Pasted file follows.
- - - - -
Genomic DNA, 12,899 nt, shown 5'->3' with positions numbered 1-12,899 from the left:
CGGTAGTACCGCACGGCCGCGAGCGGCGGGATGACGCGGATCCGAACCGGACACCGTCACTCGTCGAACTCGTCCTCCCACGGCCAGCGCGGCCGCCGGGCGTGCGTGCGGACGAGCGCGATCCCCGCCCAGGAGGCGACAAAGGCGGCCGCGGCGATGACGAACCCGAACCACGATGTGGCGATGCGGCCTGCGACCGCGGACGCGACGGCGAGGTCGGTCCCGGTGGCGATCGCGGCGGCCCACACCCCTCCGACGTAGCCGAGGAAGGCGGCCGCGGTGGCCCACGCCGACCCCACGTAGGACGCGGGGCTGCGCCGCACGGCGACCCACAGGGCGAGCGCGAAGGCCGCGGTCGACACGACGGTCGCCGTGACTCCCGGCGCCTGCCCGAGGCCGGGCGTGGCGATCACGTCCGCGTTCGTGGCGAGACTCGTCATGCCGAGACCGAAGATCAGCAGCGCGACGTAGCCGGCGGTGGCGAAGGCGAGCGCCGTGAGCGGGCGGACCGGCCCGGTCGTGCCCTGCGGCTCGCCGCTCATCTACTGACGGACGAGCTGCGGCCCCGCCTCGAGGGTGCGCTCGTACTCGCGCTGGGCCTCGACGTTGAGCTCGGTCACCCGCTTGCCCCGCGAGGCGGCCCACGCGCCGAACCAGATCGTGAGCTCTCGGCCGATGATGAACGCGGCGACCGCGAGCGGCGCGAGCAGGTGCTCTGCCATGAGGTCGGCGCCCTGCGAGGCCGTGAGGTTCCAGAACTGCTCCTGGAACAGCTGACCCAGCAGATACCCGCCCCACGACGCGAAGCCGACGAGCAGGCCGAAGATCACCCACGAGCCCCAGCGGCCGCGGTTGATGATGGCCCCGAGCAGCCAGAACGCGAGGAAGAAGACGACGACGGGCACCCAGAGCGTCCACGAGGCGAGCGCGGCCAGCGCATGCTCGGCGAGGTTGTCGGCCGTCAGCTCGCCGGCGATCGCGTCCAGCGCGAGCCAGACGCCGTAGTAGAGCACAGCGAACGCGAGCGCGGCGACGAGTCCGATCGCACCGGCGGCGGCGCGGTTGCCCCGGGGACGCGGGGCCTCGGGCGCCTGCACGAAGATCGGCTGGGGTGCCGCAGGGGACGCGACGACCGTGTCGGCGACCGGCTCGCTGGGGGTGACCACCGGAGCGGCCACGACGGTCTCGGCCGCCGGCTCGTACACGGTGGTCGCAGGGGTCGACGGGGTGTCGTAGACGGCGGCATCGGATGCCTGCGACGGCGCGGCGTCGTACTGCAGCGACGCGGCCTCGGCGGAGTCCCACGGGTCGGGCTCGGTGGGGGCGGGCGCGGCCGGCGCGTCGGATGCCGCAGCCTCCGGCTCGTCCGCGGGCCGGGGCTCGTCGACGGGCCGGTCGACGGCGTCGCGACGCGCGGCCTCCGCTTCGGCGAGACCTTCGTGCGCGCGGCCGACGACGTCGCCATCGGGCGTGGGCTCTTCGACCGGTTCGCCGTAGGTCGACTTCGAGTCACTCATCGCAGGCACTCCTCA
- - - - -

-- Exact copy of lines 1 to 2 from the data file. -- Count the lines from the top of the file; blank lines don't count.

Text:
Genomic DNA, 12,899 nt, shown 5'->3' with positions numbered 1-12,899 from the left:
CGGTAGTACCGCACGGCCGCGAGCGGCGGGATGACGCGGATCCGAACCGGACACCGTCACTCGTCGAACTCGTCCTCCCACGGCCAGCGCGGCCGCCGGGCGTGCGTGCGGACGAGCGCGATCCCCGCCCAGGAGGCGACAAAGGCGGCCGCGGCGATGACGAACCCGAACCACGATGTGGCGATGCGGCCTGCGACCGCGGACGCGACGGCGAGGTCGGTCCCGGTGGCGATCGCGGCGGCCCACACCCCTCCGACGTAGCCGAGGAAGGCGGCCGCGGTGGCCCACGCCGACCCCACGTAGGACGCGGGGCTGCGCCGCACGGCGACCCACAGGGCGAGCGCGAAGGCCGCGGTCGACACGACGGTCGCCGTGACTCCCGGCGCCTGCCCGAGGCCGGGCGTGGCGATCACGTCCGCGTTCGTGGCGAGACTCGTCATGCCGAGACCGAAGATCAGCAGCGCGACGTAGCCGGCGGTGGCGAAGGCGAGCGCCGTGAGCGGGCGGACCGGCCCGGTCGTGCCCTGCGGCTCGCCGCTCATCTACTGACGGACGAGCTGCGGCCCCGCCTCGAGGGTGCGCTCGTACTCGCGCTGGGCCTCGACGTTGAGCTCGGTCACCCGCTTGCCCCGCGAGGCGGCCCACGCGCCGAACCAGATCGTGAGCTCTCGGCCGATGATGAACGCGGCGACCGCGAGCGGCGCGAGCAGGTGCTCTGCCATGAGGTCGGCGCCCTGCGAGGCCGTGAGGTTCCAGAACTGCTCCTGGAACAGCTGACCCAGCAGATACCCGCCCCACGACGCGAAGCCGACGAGCAGGCCGAAGATCACCCACGAGCCCCAGCGGCCGCGGTTGATGATGGCCCCGAGCAGCCAGAACGCGAGGAAGAAGACGACGACGGGCACCCAGAGCGTCCACGAGGCGAGCGCGGCCAGCGCATGCTCGGCGAGGTTGTCGGCCGTCAGCTCGCCGGCGATCGCGTCCAGCGCGAGCCAGACGCCGTAGTAGAGCACAGCGAACGCGAGCGCGGCGACGAGTCCGATCGCACCGGCGGCGGCGCGGTTGCCCCGGGGACGCGGGGCCTCGGGCGCCTGCACGAAGATCGGCTGGGGTGCCGCAGGGGACGCGACGACCGTGTCGGCGACCGGCTCGCTGGGGGTGACCACCGGAGCGGCCACGACGGTCTCGGCCGCCGGCTCGTACACGGTGGTCGCAGGGGTCGACGGGGTGTCGTAGACGGCGGCATCGGATGCCTGCGACGGCGCGGCGTCGTACTGCAGCGACGCGGCCTCGGCGGAGTCCCACGGGTCGGGCTCGGTGGGGGCGGGCGCGGCCGGCGCGTCGGATGCCGCAGCCTCCGGCTCGTCCGCGGGCCGGGGCTCGTCGACGGGCCGGTCGACGGCGTCGCGACGCGCGGCCTCCGCTTCGGCGAGACCTTCGTGCGCGCGGCCGACGACGTCGCCATCGGGCGTGGGCTCTTCGACCGGTTCGCCGTAGGTCGACTTCGAGTCACTCATCGCAGGCACTCCTCA